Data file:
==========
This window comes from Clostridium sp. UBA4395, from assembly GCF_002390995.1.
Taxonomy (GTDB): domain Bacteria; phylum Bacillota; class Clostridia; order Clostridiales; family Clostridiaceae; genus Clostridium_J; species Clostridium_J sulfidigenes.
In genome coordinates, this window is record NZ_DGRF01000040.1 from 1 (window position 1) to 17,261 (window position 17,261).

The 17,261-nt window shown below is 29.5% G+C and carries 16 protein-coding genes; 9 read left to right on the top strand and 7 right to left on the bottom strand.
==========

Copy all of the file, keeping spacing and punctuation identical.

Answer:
This window comes from Clostridium sp. UBA4395, from assembly GCF_002390995.1.
Taxonomy (GTDB): domain Bacteria; phylum Bacillota; class Clostridia; order Clostridiales; family Clostridiaceae; genus Clostridium_J; species Clostridium_J sulfidigenes.
In genome coordinates, this window is record NZ_DGRF01000040.1 from 1 (window position 1) to 17,261 (window position 17,261).

The 17,261-nt window shown below is 29.5% G+C and carries 16 protein-coding genes; 9 read left to right on the top strand and 7 right to left on the bottom strand.